Suns Notes: Less fast breaking, same fun

The unselfish Suns really enjoy playing together, and that has translated to the wins column. AP Photo/Aaron J. Latham)

The unselfish Suns really enjoy playing together, and that has translated to the wins column. AP Photo/Aaron J. Latham)

PHOENIX — Seven Seconds or Less revolved around a frenetic style that led to fast-break points galore along with a slew of three-pointers.

The 2009-10 Suns shoot the three just as well if not better than the D’Antoni teams, but they don’t run with the same kind of commitment as the 7SoS Suns did.

Case in point Phoenix’s 24 fast-break points Sunday against the Pistons were their most since scoring 30 in the home opener against Golden State (and the Warriors don’t even try to defend the break), and it was nearly as many as the Suns had scored in their past four games combined (29).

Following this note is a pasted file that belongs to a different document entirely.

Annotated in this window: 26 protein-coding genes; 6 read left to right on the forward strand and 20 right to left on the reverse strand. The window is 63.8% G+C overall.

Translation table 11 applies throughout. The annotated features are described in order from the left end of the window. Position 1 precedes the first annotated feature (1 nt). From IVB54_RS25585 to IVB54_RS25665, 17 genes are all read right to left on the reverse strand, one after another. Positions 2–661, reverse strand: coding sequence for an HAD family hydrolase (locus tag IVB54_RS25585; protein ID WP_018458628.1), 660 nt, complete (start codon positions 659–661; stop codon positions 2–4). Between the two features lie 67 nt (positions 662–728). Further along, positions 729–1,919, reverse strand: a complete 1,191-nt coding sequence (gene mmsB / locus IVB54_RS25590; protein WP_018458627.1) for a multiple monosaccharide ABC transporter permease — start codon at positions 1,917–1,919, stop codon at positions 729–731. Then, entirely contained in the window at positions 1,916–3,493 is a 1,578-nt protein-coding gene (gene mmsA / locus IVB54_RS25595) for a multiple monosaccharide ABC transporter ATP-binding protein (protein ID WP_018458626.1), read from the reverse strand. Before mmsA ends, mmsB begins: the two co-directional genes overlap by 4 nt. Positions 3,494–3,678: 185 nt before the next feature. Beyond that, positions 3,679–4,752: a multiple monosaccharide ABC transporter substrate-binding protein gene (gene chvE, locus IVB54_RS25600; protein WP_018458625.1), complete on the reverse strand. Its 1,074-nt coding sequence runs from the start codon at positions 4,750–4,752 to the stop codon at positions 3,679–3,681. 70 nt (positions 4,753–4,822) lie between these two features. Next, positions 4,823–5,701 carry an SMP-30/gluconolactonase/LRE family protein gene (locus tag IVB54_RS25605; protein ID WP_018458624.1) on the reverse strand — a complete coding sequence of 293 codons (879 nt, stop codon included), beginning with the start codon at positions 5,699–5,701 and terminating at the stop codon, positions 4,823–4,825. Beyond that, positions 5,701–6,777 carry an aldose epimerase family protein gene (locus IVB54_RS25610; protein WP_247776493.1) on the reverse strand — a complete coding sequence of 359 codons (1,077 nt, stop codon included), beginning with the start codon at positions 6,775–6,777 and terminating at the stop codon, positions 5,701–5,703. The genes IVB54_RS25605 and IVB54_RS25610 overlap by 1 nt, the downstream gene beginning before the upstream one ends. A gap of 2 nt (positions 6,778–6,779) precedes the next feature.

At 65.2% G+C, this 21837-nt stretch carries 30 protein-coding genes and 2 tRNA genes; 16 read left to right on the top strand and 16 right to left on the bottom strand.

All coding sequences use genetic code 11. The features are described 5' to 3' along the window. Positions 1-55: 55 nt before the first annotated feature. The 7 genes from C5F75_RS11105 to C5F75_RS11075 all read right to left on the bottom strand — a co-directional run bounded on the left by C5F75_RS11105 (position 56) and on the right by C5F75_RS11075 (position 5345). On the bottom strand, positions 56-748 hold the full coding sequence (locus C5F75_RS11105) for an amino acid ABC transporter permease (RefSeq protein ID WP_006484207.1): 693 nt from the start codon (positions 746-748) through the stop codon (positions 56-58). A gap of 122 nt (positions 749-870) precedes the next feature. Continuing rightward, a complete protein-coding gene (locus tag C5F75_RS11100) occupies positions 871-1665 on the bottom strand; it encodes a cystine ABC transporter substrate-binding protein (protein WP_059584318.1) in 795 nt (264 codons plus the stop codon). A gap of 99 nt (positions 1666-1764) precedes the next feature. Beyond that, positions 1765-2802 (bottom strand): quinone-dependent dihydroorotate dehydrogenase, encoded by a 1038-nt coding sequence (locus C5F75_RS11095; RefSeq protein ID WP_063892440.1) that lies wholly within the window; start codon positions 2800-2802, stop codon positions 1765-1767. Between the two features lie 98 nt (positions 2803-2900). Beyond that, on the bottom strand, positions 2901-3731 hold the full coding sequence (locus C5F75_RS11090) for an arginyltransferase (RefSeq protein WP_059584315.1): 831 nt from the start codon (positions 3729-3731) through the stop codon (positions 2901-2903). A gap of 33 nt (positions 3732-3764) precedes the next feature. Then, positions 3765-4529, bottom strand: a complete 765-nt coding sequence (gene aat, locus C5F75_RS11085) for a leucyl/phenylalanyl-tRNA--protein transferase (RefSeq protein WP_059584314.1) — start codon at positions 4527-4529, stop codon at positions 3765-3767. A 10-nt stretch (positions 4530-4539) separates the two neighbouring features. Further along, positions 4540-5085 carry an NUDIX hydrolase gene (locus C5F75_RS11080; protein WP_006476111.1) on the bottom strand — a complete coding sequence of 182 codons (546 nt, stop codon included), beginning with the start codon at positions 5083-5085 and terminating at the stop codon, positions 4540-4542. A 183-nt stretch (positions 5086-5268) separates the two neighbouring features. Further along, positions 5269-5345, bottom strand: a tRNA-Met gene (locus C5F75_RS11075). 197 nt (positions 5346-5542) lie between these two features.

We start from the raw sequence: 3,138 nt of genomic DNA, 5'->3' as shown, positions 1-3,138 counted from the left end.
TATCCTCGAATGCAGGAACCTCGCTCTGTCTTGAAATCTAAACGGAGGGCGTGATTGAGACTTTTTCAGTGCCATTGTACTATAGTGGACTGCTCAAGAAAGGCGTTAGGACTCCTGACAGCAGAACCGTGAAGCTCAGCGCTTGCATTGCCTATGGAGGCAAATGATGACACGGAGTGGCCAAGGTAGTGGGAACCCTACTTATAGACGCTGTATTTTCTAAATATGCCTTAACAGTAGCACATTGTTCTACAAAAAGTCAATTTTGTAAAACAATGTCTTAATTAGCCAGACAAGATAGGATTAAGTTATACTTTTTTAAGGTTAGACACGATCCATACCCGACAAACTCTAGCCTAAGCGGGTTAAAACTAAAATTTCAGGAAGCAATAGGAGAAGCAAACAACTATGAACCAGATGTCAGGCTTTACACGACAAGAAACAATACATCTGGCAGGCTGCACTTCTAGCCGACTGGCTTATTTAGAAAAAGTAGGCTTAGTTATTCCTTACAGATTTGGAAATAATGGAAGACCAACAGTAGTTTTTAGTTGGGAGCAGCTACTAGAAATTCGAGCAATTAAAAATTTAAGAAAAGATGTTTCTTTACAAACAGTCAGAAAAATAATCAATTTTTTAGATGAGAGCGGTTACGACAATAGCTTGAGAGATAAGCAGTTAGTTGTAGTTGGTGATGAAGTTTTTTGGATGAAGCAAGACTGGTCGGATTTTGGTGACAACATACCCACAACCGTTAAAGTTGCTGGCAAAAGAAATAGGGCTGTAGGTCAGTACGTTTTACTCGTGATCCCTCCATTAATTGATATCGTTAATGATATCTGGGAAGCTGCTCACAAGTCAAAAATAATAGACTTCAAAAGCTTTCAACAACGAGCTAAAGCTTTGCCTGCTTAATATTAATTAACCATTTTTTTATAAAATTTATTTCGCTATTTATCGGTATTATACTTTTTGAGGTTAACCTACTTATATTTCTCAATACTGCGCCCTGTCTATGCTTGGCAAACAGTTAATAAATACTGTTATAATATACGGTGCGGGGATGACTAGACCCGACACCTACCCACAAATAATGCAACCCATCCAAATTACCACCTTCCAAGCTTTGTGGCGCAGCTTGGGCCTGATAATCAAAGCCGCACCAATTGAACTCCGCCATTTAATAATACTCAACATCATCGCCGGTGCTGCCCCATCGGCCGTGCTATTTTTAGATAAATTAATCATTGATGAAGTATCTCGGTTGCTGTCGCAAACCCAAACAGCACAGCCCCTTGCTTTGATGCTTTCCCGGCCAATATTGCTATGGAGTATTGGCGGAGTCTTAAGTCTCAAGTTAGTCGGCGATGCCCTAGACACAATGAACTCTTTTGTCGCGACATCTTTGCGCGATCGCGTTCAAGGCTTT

When asked how he would characterize this offense, Suns guard Steve Nash said, “We’re a team that spaces the floor and uses pick-and-rolls to create opportunities to get in the paint and open up the defense.”

The Suns still aren’t exactly slow, ranking third in the NBA in pace at 98.6 possessions per game, but they most resemble the Suns of old through spacing and how much fun they seem to be having out there. That, and they still lead the NBA in offensive efficiency, averaging 112.2 points per 100 possessions.

Before the season, Suns VP of basketball operations David Griffin spoke a lot about “Culture of We” and how the Suns HAD to play together as a team if they wanted to have any chance of being good.